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. Last Updated: 07/27/2016

Tchaikovsky's Last Symphonies Kick Off Season

RNOIn addition to Tchaikovsky, other composers such as Mozart and Skryabin will be represented during the weeklong festival.

Moscow’s 2009-2010 classical music season gets under way Monday with the first in a weeklong marathon of concerts at the New Stage of the Bolshoi Theater, which bears the title “The Large Festival of the Russian National Orchestra.”

On the podium throughout will be the RNO’s founder and artistic director, Mikhail Pletnyov.

Established in 1990 as Russia’s first privately financed orchestra since before the Revolution, the RNO has long been regarded as Moscow’s and perhaps the entire country’s finest orchestral ensemble. On the highly publicized list of the world’s 20 best orchestras that appeared last year in the British magazine Gramophone, it was one of only three Russian orchestras to be included, placing 15th, perhaps unjustly a notch below the Mariinsky Theater Orchestra, but nonetheless a notch above the St. Petersburg Philharmonic.

On Monday’s opening festival program are Pyotr Tchaikovsky’s last two symphonies, Symphony No. 5 and the “Pathetique” Symphony No. 6.

Most likely, they will receive finely honed performances, as both works have been in the orchestra’s repertoire since its earliest days.

Indeed, Pletnyov led the “Pathetique” in the very first of the orchestra’s many recordings. Released in 1991, it was described then by one eminent British critic as “an awe-inspiring experience.” Another Gramophone list, released in 2005, included it among the 100 greatest classical recordings of all time.

On the festival’s schedule for Tuesday is a concert performance of Wolfgang Amadeus Mozart’s opera “The Magic Flute.” Pletnyov has enjoyed considerable success with opera in recent years, leading concert performances of a brilliant version of Georges Bizet’s “Carmen” earlier this year and the premiere of a new staging at the Bolshoi two years ago of Tchaikovsky’s “The Queen of Spades.”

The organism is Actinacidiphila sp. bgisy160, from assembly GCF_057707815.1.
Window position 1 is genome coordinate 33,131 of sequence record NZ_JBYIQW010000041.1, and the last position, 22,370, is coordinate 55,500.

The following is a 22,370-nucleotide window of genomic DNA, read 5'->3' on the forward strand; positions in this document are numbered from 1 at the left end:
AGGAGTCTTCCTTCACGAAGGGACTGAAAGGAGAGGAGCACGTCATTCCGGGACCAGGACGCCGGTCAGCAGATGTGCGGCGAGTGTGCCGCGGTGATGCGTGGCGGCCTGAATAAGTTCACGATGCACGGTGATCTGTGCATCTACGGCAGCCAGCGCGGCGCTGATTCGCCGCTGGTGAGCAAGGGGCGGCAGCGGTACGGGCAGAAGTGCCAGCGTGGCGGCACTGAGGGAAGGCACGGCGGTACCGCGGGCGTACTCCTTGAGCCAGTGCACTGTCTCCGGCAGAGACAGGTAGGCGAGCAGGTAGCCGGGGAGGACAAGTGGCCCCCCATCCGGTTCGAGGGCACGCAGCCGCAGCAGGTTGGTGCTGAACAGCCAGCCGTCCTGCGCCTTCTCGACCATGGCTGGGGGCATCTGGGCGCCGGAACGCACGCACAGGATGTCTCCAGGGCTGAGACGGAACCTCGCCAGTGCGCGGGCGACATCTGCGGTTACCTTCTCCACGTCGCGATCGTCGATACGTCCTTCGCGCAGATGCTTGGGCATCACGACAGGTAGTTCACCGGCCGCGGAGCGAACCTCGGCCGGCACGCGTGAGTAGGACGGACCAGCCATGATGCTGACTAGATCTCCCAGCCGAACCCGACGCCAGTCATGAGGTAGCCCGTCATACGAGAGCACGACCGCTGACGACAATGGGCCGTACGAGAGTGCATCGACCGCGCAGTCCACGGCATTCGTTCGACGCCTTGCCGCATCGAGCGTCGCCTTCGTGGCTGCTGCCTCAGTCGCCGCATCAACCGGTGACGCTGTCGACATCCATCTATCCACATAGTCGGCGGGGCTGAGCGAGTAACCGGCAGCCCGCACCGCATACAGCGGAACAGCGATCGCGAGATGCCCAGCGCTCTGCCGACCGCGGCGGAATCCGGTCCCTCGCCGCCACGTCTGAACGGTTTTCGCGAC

For the major roles in “The Magic Flute,” the RNO has assembled an outstanding group of soloists from Germany and Britain, including German soprano Simone Kermes, whose appearances in Moscow of late have turned her into something of a cult figure among local opera fans. Given the quality of the cast and Pletnyov’s proven mastery of Mozart’s music, the festival’s “Magic Flute” could well come to count as one of the most memorable operatic events of the new season.

Still more of Mozart is to be heard at Wednesday’s concert. The centerpiece of the program is the composer’s seven-movement, 50-minute "Gran Partita," a work of glorious melody scored for 12 wind instruments and a double bass. Also scheduled are Mozart’s Concerto for Flute and Harp and two 20th-century works by Russian composers, the Concerto for French Horn and Orchestra by Reinhold Gliere and the mystical Symphony No. 2, subtitled “The Poem of Ecstasy,” by Alexander Skryabin, a composer for whom Pletnyov has long shown a special affinity.

Music by Tchaikovsky reappears Thursday with the composer’s Piano Concerto No. 1, an all-too-frequently played work that might seem a rather uninspired choice for festival purposes. But the choice could prove to be thoroughly justified in view of the RNO’s acquisition as soloist of the exceptionally talented British-Australian pianist Stephen Hough. Also on the program is Robert Schumann’s Symphony No. 2.

Friday’s concert is due to bring a rare performance of Norwegian composer Edvard Grieg’s complete incidental music to the play “Peer Gynt” by his fellow countryman Henrik Ibsen. Interspersed with music will be excerpts from the play, in Russian translation, delivered by veteran star of the Russian stage and screen, Vasily Lanovoi.

Mozart’s music makes a final appearance on Saturday’s program, when a 15-year-old wunderkind from the United States, Conrad Tao, plays the solo part in the composer’s Piano Concerto No. 20. The program also includes dance, with a choreographic setting by one-time Bolshoi star dancer Vladimir Vasilyev of “The Ancestor Suite” by California-based businessman and composer Gordon Getty, a son of the late oil tycoon J. Paul Getty. Getty has been an important patron of the RNO since its very beginnings and, from time to time, the orchestra has paid homage to his generosity by performing one of his compositions.

Pletnyov has long had a special affection for Tchaikovsky’s ballet scores. According to a pianist friend of mine who, as a student, roomed not far from Pletnyov in the Moscow Conservatory’s dormitory, he was repeatedly heard in those days playing piano arrangements of music from “The Nutcracker.”

To conclude Saturday’s concert, Pletnyov turns to another Tchaikovsky ballet, “Swan Lake,” leading the RNO in his own choice of excerpts from its score.

Sunday’s festival finale includes music by seven composers, among them, of particular interest, Nikolai Golovanov, who is principally remembered not as a composer but as one of the Soviet era’s most brilliant conductors, and Britain’s Malcolm Arnold, whose music has rarely if ever been heard by Russian audiences.

For a full program of "The Large Festival of the Russian National Orchestra" see Tickets to festival concerts can be purchased at the box office of the Bolshoi Theater, located at 1 Teatralnaya Ploshchad. Metro Teatralnaya. Tel. 250-7317.